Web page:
Singapore is a city-state in Southeast Asia known for its strict rules, vibrant food scene, and green spaces. While some visitors stop in Singapore on their way to somewhere else in Southeast Asia, I highly recommend making Singapore a destination to specifically visit, spending 3-5 days in Singapore to fully explore everything that the city has to offer. Here are the best things to do in Singapore along with Singapore travel tips and Singapore transport tips.
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As a multicultural society, Singapore is really impressive. It has achieved incredible success since gaining independence in 1965 and now boasts the strongest economy in Southeast Asia along with world-class attractions. With its cultural enclaves, amazing restaurants, and vibrant colors throughout the city Singapore packs in plenty of attractions.
#1 THING TO DO
How to get around Singapore
You will most likely arrive at Changi Airport located about 24 kilometers (15 miles) from downtown Singapore. If you want to get around Singapore, you have several options: public transportation, regular taxis, and Grab (a ride-sharing app that is an equivalent of Uber) that you will also find in other Southeast Asian countries.
Public transportation in Singapore
The city is very compact and you can easily get to most tourist landmarks in Singapore on the MRT (Mass Rapid Transit), the city’s subway system. From the city to the surrounding suburbs, it will take you from 30-40 minutes to get to most places including Changi Airport.
When you arrive at Changi Airport, purchase a Singapore Tourist Pass for unlimited travel on public transport for between one and three days. It can be purchased at one of the vending machines at the train stop. You can save time and buy it online in advance here. A three-day pass costs 30 SGD ( Singapore dollars).
The pass provides access to trains and buses around Singapore and is super handy if you want to get around quickly and inexpensively. Trains in Singapore are much faster than buses, while buses go to some destinations in suburban parts of Singapore that trains don’t serve.
The Grab app is Southeast Asia’s version of Uber. If you want to get around, you need to download the app and request a ride. Grab is especially handy when you are traveling during the wee hours when other forms of transportation are unavailable. Unfortunately, you have to pay cash if you take Grab as it doesn’t allow credit cards.
Taxis in Singapore
Regular taxis in Singapore often have inflated prices, especially if you take them on the spot. Try to use taxis in Singapore only when you are in a rush and don’t have any other options available.
The currency in Singapore is Singapore Dollar abbreviated SGD. Several foreign currencies including the U.S. dollar are widely circulated in many major shopping malls in Singapore.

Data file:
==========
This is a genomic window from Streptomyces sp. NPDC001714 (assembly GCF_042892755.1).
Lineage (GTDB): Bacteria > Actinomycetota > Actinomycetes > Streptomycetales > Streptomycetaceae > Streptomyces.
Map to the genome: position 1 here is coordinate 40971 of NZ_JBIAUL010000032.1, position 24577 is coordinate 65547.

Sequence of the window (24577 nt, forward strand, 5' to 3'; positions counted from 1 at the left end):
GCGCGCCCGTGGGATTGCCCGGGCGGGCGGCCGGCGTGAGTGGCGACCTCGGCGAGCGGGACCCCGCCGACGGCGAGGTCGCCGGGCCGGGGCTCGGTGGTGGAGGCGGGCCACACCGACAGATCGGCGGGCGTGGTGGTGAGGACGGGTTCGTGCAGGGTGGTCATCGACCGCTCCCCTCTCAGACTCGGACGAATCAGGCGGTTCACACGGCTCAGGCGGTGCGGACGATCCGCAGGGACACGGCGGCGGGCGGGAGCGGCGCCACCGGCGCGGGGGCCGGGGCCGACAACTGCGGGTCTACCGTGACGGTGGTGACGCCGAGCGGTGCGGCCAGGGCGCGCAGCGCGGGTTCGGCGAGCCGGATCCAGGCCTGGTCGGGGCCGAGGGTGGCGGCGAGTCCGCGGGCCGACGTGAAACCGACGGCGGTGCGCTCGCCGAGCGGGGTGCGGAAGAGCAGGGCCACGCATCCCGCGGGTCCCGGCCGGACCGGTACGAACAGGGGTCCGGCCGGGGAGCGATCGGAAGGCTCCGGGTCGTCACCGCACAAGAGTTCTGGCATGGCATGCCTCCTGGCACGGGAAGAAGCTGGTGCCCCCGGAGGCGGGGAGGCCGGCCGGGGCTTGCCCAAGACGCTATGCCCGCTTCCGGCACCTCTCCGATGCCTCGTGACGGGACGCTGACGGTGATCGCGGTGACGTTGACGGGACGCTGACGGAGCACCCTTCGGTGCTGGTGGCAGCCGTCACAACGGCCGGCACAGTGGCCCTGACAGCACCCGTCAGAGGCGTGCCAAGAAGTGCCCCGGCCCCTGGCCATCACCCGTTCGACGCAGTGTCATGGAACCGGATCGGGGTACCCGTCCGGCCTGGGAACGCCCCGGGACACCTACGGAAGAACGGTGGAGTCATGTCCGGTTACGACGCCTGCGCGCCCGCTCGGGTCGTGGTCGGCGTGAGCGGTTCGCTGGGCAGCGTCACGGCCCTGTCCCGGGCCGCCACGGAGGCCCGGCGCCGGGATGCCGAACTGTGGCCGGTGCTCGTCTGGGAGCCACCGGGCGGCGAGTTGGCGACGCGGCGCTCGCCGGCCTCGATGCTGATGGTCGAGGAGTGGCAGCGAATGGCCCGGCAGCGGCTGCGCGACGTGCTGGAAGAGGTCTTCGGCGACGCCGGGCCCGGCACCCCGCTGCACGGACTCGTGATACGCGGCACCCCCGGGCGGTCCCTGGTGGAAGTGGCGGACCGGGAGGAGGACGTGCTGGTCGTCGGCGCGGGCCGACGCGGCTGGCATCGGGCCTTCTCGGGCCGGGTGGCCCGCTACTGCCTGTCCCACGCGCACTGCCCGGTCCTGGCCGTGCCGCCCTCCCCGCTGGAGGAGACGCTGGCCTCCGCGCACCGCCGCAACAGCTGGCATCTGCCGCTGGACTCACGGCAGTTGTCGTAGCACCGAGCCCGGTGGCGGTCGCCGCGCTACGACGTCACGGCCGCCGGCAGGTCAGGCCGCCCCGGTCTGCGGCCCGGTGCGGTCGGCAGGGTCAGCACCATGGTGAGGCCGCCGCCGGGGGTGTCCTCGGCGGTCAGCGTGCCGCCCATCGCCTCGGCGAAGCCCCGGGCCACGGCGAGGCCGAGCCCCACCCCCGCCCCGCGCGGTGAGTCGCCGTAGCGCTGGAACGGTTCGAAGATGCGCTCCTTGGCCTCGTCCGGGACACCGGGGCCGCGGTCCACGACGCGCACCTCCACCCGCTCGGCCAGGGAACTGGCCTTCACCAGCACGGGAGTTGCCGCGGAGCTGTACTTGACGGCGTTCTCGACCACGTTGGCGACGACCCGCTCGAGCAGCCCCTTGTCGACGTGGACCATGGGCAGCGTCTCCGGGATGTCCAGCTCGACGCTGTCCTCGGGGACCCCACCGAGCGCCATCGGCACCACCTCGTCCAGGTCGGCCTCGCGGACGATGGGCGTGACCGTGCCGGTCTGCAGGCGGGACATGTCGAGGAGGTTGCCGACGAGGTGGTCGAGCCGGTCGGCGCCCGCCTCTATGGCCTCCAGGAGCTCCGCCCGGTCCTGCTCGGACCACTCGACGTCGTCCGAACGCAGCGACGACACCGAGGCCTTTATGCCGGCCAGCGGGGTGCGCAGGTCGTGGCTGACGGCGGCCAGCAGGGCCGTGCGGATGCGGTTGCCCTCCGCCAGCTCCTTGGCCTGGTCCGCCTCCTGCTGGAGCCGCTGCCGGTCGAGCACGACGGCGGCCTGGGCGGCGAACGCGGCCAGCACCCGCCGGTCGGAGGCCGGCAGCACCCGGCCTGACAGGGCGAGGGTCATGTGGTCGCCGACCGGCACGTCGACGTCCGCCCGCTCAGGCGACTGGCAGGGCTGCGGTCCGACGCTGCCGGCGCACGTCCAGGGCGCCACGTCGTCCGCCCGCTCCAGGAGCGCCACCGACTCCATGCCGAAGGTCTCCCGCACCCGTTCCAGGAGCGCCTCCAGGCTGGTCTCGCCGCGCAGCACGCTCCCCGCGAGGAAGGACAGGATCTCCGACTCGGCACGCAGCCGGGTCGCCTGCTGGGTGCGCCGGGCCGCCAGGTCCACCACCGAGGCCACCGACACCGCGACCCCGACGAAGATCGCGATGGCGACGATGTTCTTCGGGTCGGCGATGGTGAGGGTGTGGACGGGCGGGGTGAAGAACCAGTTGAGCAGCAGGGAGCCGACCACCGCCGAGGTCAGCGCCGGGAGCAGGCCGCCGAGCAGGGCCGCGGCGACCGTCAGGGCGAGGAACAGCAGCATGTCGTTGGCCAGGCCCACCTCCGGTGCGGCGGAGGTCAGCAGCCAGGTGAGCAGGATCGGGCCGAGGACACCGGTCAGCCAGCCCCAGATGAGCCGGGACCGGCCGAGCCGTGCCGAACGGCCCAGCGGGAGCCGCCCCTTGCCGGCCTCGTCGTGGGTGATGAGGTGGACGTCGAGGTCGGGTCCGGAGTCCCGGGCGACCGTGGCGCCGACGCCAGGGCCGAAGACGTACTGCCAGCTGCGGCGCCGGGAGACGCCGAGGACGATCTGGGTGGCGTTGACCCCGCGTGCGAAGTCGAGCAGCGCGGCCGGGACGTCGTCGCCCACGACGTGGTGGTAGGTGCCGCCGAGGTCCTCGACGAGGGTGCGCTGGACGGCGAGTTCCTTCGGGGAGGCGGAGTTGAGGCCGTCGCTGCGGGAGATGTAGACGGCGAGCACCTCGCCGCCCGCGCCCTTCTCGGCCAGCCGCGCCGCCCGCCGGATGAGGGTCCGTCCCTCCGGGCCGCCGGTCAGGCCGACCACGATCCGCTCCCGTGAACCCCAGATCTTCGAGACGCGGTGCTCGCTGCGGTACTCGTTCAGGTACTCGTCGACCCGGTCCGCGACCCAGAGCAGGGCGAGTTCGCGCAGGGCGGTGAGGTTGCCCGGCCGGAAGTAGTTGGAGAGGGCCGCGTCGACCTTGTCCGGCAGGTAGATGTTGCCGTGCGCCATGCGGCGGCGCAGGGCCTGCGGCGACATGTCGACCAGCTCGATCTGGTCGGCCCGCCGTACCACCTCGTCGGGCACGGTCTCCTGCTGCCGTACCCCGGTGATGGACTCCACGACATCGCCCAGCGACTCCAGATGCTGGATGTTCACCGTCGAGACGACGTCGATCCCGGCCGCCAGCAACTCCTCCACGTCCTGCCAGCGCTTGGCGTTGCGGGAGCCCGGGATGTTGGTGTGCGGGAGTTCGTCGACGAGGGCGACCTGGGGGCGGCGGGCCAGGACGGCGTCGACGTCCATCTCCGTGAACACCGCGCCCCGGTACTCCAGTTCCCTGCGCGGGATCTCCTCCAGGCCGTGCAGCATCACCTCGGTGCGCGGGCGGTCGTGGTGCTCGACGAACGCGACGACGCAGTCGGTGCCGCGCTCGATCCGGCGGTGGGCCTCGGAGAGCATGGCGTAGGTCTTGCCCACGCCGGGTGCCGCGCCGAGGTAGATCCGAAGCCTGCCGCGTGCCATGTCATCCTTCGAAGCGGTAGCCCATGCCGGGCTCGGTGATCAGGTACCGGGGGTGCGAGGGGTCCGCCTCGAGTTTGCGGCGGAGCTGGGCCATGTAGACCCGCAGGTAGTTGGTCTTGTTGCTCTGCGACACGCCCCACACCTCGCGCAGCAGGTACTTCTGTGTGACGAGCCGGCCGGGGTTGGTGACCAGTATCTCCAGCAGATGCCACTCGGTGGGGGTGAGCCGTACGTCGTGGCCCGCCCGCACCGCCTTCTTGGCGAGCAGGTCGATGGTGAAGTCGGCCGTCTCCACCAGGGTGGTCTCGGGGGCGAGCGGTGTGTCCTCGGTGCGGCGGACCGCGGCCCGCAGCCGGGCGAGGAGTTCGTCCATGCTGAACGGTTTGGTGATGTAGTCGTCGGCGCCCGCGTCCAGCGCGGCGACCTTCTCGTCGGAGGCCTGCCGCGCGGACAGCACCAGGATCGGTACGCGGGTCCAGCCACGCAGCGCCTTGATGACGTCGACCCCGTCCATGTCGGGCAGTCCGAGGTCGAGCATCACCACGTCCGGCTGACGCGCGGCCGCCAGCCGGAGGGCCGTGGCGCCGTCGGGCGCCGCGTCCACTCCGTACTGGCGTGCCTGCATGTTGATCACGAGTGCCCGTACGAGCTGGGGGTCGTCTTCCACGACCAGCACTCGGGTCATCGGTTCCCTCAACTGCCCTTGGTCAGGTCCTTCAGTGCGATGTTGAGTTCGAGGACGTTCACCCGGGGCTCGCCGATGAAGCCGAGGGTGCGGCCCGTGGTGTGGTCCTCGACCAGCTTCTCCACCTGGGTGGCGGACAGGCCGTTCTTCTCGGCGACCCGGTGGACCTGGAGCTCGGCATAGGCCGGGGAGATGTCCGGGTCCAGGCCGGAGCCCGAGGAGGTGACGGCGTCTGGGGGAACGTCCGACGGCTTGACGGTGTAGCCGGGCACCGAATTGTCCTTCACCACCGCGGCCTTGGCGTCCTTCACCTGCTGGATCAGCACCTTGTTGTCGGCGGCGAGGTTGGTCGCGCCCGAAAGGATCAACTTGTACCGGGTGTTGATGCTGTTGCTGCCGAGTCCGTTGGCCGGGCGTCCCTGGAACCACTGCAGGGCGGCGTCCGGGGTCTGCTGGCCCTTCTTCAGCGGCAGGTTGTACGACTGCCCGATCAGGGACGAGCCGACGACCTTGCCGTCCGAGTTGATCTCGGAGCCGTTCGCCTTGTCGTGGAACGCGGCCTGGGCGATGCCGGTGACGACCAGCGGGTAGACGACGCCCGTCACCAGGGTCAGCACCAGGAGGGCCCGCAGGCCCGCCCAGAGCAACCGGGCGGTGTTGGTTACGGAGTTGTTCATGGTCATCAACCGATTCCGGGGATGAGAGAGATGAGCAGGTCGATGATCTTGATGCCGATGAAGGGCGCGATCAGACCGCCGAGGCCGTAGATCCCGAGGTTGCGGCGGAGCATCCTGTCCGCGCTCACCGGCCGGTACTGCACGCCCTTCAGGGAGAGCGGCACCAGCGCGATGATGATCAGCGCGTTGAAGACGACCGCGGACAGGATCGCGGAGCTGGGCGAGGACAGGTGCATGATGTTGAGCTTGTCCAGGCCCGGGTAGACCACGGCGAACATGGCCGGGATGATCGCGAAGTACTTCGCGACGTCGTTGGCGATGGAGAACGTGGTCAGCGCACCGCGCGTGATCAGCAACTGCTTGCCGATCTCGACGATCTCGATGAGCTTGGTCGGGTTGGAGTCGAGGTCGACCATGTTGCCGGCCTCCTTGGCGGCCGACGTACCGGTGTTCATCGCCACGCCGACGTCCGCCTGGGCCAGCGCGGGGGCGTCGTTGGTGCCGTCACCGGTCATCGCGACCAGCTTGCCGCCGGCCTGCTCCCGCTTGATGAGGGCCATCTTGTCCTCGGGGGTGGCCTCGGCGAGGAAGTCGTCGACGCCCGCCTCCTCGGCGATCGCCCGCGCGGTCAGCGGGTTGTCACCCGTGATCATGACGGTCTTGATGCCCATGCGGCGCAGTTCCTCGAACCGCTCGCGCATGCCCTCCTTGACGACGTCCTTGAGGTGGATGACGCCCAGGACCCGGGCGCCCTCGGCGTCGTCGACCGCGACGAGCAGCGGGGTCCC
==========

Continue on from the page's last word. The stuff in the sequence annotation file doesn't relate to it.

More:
As a side note, I recommend you always carry cash while traveling in Singapore. While major restaurants and stores accept credit cards, small shops and stalls at ethnic markets often only take cash.
The country has four official languages: Mandarin Chinese, English, Malay, and Tamil. English is widely spoken in Singapore, so don’t assume people don’t understand English just because it’s Southeast Asia. It sort of reminds me of Belize where everyone speaks English although it is surrounded by Spanish speaking countries.
Don’t leave Singapore without visiting these places:
There’s certainly a lot packed into this small city-state – and you’ll be spoiled for choice as to what to do and what to see. Here are 10 favorite things to do in Singapore for the first-time visitor.
Gardens by The Bay is one of the most popular tourist attractions in Singapore and it’s easy to see why. The majestic trees populating this venue that are covered by orchids, ferns, and other vegetation look like they were taken straight from a sci-fi movie. (rather like the scenes that we saw in Zhangjiajie, China!)
Gardens by The Bay has several parts: The Supertree Grove which has trees towering over the rest of the venue. This part of the Gardens by The Bay doesn’t require a paid entrance. Two of the trees are linked by the OSBC Skyway which provides a magnificent view of the Gardens by the Bay and the surrounding areas. The ticket to OSBC costs about 5 USD.
Other parts, Cloud Forest and Flower Dome do require a fee. You can pick up skip-the-line tickets here Walking through a Cloud Forest, almost feels like walking through a tropical rainforest in Belize, with its mist, greenery, and the world’s tallest indoor waterfall. Covered by a huge glass dome, this forest boasts an impressive Cloud Walk and Treetop Walk that take visitors through lush vegetation and several interactive exhibits.
Flower Dome is home to an impressive collection of exotic plants from all over the world that are organized in themed exhibits. Spend no less than 1.5 hours at Gardens the Bay. If you want to take photos, arrive by 9 am when the venue opens, as it quickly gets crowded.
Every night, the Supertree Grove puts on a colorful light show accompanied by retro music. It’s a truly amazing sight, and if you visit Singapore, you should watch this show at least once.